ASIC consults on employee incentive scheme relief
Australian Securities and Investments Commission (ASIC) has released consultation paper 218 on Employee Incentive Schemes, detailing proposed changes to the relief offered for employee share schemes from the disclosure and licensing requirements of the Corporations Act 2001.
The consultation paper canvasses the potential replacement of Class Order CO 03/184 Employee Share Schemes (Class Order 03/184), and the updating of the guidance provided in Regulatory Guide 49 Employee Share Schemes.
While the current Class Order 03/184 is restricted to offers made by listed bodies and their associated bodies, and unlisted bodies (in limited circumstances), the new Class Order will propose an expansion of the relief offered to also cover wholly-owned subsidiaries of unlisted bodies. The new Class Order also:
- expands and modifies the existing relief to include offers made to those entitled to receive offers, including certain contractors and casual employees
- expands the types of ‘eligible products’ which can be offered by listed bodies and their associated bodies corporate, including performance rights
- expands and modifies the relief extended to structures being used by listed bodies, including offers of shares, foreign shares, depository interests and stapled securities
- expands the relief for products offered by unlisted bodies, including options of performance rights relation to fully paid ordinary shares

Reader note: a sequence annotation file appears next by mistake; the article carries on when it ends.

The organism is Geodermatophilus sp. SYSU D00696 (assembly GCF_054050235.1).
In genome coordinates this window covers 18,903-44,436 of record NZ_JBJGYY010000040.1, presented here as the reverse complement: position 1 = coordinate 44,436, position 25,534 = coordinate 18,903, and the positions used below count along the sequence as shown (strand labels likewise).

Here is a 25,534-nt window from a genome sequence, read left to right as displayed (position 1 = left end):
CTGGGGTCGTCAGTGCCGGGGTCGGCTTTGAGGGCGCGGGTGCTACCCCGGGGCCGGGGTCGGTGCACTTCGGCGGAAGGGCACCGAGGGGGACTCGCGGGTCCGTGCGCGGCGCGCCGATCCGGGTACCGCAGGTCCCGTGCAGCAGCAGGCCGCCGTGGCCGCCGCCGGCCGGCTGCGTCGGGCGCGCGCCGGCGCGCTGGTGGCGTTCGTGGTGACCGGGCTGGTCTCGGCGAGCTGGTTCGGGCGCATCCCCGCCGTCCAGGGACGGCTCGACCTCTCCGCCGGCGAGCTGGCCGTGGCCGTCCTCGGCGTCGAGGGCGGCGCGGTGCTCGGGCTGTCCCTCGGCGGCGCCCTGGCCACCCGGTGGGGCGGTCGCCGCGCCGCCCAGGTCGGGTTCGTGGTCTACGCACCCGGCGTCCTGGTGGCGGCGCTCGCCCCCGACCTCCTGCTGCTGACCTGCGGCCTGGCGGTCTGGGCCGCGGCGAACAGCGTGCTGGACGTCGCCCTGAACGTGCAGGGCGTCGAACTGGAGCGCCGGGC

- modifies the condition for relief, including:
- the quotation period
- revised share capital limit formula, and
- clarified ASIC notification requirements, and
- adds the following new general conditions:
- that at least 25 per cent of a scheme participant’s entitlement must be subject to a 12-month restriction
- offer documents must be clear, concise and effective, and
- ASIC can exclude a body from Class Order relief.
Governance Institute of Australia is pleased to see that ASIC is reviewing the regulatory regime for employee incentive schemes given the competitive advantage that these types of schemes can offer by being able to align the employee’s interests with those of the company. We note that since the introduction of the Corporations Amendment (Improving Accountability on Termination Payments) Act 2009 (the termination benefits legislation), listed entities have moved away from using employee incentive schemes in light of the amended Corporations Act 2001 requirement for companies to seek shareholder approval where a termination benefit, broadly defined, is to be conferred on a company director or key management personnel (KMP) that exceeded one year's base salary.
A review of the ASIC relief framework, and the potential expansion of the existing relief, therefore, offers an opportunity for entities to reconsider incorporating employee incentive schemes back into their remuneration structures.
ASIC is seeking feedback on the consultation paper by 31 January 2014 and further information about the proposals for updating the Class Order and guidance provided in Regulatory Guide 49 can be found on the ASIC website.